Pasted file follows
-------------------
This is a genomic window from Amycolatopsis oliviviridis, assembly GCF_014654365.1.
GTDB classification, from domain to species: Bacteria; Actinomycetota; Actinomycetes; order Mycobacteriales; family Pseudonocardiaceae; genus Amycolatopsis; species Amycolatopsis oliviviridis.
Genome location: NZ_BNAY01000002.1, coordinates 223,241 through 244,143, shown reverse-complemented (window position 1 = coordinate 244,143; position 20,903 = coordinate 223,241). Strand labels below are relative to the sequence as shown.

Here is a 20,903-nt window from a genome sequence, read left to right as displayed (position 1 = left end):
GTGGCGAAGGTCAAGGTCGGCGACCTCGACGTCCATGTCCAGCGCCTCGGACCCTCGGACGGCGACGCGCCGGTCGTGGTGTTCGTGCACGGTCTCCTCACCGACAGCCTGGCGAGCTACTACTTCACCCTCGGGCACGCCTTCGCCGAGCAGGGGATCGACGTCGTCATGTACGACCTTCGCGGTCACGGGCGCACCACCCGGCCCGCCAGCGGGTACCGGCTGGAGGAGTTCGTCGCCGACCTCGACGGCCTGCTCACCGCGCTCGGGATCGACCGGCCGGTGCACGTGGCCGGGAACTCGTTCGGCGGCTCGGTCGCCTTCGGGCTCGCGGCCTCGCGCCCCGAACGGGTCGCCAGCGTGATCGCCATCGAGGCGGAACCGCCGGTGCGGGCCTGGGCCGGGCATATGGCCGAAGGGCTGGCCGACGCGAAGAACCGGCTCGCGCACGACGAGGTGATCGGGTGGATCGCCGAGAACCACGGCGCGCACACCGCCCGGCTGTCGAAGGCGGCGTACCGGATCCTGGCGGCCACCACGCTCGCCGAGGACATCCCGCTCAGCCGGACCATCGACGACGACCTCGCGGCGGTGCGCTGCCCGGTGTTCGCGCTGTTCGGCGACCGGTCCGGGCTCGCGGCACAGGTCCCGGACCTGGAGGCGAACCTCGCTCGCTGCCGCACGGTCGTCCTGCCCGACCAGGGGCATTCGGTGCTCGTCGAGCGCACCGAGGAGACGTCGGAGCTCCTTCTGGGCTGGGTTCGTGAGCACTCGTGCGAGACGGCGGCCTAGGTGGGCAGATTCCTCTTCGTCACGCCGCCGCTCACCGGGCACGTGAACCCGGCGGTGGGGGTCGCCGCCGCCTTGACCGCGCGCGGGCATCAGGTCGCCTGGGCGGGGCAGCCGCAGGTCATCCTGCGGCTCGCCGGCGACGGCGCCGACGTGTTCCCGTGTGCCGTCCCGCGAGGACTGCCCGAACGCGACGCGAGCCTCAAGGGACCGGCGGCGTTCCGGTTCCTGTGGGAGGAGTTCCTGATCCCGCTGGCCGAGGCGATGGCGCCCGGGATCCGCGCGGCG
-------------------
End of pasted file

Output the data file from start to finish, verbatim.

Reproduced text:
This is a genomic window from Amycolatopsis oliviviridis, assembly GCF_014654365.1.
GTDB classification, from domain to species: Bacteria; Actinomycetota; Actinomycetes; order Mycobacteriales; family Pseudonocardiaceae; genus Amycolatopsis; species Amycolatopsis oliviviridis.
Genome location: NZ_BNAY01000002.1, coordinates 223,241 through 244,143, shown reverse-complemented (window position 1 = coordinate 244,143; position 20,903 = coordinate 223,241). Strand labels below are relative to the sequence as shown.

Here is a 20,903-nt window from a genome sequence, read left to right as displayed (position 1 = left end):
GTGGCGAAGGTCAAGGTCGGCGACCTCGACGTCCATGTCCAGCGCCTCGGACCCTCGGACGGCGACGCGCCGGTCGTGGTGTTCGTGCACGGTCTCCTCACCGACAGCCTGGCGAGCTACTACTTCACCCTCGGGCACGCCTTCGCCGAGCAGGGGATCGACGTCGTCATGTACGACCTTCGCGGTCACGGGCGCACCACCCGGCCCGCCAGCGGGTACCGGCTGGAGGAGTTCGTCGCCGACCTCGACGGCCTGCTCACCGCGCTCGGGATCGACCGGCCGGTGCACGTGGCCGGGAACTCGTTCGGCGGCTCGGTCGCCTTCGGGCTCGCGGCCTCGCGCCCCGAACGGGTCGCCAGCGTGATCGCCATCGAGGCGGAACCGCCGGTGCGGGCCTGGGCCGGGCATATGGCCGAAGGGCTGGCCGACGCGAAGAACCGGCTCGCGCACGACGAGGTGATCGGGTGGATCGCCGAGAACCACGGCGCGCACACCGCCCGGCTGTCGAAGGCGGCGTACCGGATCCTGGCGGCCACCACGCTCGCCGAGGACATCCCGCTCAGCCGGACCATCGACGACGACCTCGCGGCGGTGCGCTGCCCGGTGTTCGCGCTGTTCGGCGACCGGTCCGGGCTCGCGGCACAGGTCCCGGACCTGGAGGCGAACCTCGCTCGCTGCCGCACGGTCGTCCTGCCCGACCAGGGGCATTCGGTGCTCGTCGAGCGCACCGAGGAGACGTCGGAGCTCCTTCTGGGCTGGGTTCGTGAGCACTCGTGCGAGACGGCGGCCTAGGTGGGCAGATTCCTCTTCGTCACGCCGCCGCTCACCGGGCACGTGAACCCGGCGGTGGGGGTCGCCGCCGCCTTGACCGCGCGCGGGCATCAGGTCGCCTGGGCGGGGCAGCCGCAGGTCATCCTGCGGCTCGCCGGCGACGGCGCCGACGTGTTCCCGTGTGCCGTCCCGCGAGGACTGCCCGAACGCGACGCGAGCCTCAAGGGACCGGCGGCGTTCCGGTTCCTGTGGGAGGAGTTCCTGATCCCGCTGGCCGAGGCGATGGCGCCCGGGATCCGCGCGGCG